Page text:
March 11th, 2020, the World Health Organization characterizes COVD-19 as a pandemic.
On the same day, our school district sent an email stating, “Starting Monday, March 16th up to Monday, April 20th, instruction will be delivered for all students during the day while at home.”
I yelled out to my husband. “Am I reading this, right?”
After the initial shock started to wear, I was able to process the news. A month. A month? I’m a stay at home mom. I’m the mom who has countdowns to the first day of school. I’m currently overwhelmed when it is just my three-year-old at home. We only have a month of school left when they do go back. Heaven help me. I need to make sure my Zoloft does not run out.
Then I thought about my friends and those who rely on the schools to feed their children. While I am thankful for our district being proactive, I am concerned for those significantly impacted. We are all impacted, but some more than others.
Though I am a stay at home mom, I worked as a nurse. I worked full time at one point. I used to joke I would have to go to work if I didn’t have a pulse. The healthcare industry is not slowing down but instead heading towards chaos. Doctors, nurses, aides, and hospital employees certainly can’t call in. My friends in other job fields are finding themselves panicking over childcare. They got a long weekend’s notice.
Families rely on the schools to provide breakfast and lunch to their children, something many of us take for granted. While the school will continue to serve breakfast and lunch, transportation will be an issue.
To say my community is worrying would be an understatement. While some people don’t see COVID-19 as a significant threat and others are deeply concerned, there is concern over job loss, finding childcare, and for the children who find comfort and safety within their school. Burdens and uncertainty are hard for us all. No matter what your thought are on COVID-19, we are all unsure of what the future holds and the impacts.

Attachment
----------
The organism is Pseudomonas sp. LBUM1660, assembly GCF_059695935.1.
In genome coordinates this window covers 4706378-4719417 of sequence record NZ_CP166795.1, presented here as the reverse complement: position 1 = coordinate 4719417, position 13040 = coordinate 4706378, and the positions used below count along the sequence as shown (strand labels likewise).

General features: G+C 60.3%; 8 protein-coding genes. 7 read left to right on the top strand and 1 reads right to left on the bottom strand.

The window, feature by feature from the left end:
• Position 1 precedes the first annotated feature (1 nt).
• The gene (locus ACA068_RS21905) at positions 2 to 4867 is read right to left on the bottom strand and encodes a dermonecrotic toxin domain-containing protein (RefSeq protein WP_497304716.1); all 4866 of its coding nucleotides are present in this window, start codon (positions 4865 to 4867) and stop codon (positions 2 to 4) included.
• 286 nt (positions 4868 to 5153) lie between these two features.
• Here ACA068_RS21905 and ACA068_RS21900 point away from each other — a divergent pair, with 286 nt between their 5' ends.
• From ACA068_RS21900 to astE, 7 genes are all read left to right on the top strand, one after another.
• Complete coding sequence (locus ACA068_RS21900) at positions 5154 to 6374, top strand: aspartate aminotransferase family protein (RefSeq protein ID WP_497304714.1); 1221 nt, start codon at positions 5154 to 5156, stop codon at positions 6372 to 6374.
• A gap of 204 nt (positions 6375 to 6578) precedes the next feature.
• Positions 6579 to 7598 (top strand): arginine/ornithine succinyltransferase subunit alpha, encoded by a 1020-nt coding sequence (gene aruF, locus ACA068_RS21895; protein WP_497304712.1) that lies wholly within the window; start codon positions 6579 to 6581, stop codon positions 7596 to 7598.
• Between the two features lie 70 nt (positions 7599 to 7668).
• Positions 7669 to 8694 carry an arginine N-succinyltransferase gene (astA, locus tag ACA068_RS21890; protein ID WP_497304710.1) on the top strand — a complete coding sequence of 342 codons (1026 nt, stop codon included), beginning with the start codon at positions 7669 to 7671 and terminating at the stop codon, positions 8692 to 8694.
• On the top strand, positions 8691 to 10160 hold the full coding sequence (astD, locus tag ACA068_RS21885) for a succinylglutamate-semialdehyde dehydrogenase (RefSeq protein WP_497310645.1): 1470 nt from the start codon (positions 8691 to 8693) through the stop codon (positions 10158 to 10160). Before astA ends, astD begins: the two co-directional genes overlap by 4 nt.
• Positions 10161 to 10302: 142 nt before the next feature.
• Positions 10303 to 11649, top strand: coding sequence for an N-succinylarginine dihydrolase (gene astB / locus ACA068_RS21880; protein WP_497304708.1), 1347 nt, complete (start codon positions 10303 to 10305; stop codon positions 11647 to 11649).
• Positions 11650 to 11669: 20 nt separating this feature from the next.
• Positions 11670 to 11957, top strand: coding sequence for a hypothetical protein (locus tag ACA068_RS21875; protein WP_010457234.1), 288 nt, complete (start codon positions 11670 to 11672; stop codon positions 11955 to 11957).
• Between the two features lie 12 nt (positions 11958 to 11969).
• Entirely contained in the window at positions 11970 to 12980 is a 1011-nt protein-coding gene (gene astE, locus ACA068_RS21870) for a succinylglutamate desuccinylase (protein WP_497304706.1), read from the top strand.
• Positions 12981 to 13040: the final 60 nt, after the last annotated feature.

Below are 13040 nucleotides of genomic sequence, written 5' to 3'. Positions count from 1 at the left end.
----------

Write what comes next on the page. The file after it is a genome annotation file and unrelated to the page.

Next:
Though two entirely different circumstances, I remember the lingering, unspoken weirdness, in the air, following September 11th, 2001. As a twenty-year-old, I remember the day and days after in detail. I spoke with people who were young children at the time. Though they don’t have much of a memory of that day, they recall feeling a sense something was off.
In these days in which life feels off and a bit scary, there is comfort in knowing the goodness in our world. We come together, bonded by our desire to help others.
Our school district, in northern Kentucky, is one of the many districts I know of closing for a month. In these challenging times, let’s broaden our village by helping any way we can.
How can you help?
Open your home to working parents.
Taking in more children may seem like a lot to the stay at home mom with enough craziness. Keep in mind this is not forever. My children behave better when other children are around. For me, it’s a win.
Offer to deliver food to those in need.
Our district will continue to provide food for take-out in the cafeterias. Transportation is not provided, leaving some families in a bind. A woman, on our neighborhood Facebook page, volunteered to deliver meals.
Volunteer to help a friend’s child with schoolwork.
I’m not going to lie. Math makes me cry. I’m lucky I have a husband who loves math and can explain better than I ever will. Simply offering to help a parent could lift a huge weight off their shoulders.
Check-in with your school.
Parents play a huge role behind the scenes. As teachers scramble to put together resources, packets, and information, they need extra hands. Our school is relying on volunteers to help make copies and assemble packets.
Be available to listen.
Sometimes all we need is a good vent. I imagine many of us are going to be struggling with anxiety, burn out, uncertainty, or chaos in rearranging schedules. Make time to call a friend or bring coffee.
It is in us, as parents, to want to help. Though it may not feel like you are doing much, in the grand scheme of things, watching a child or bringing a meal makes a huge difference to someone else.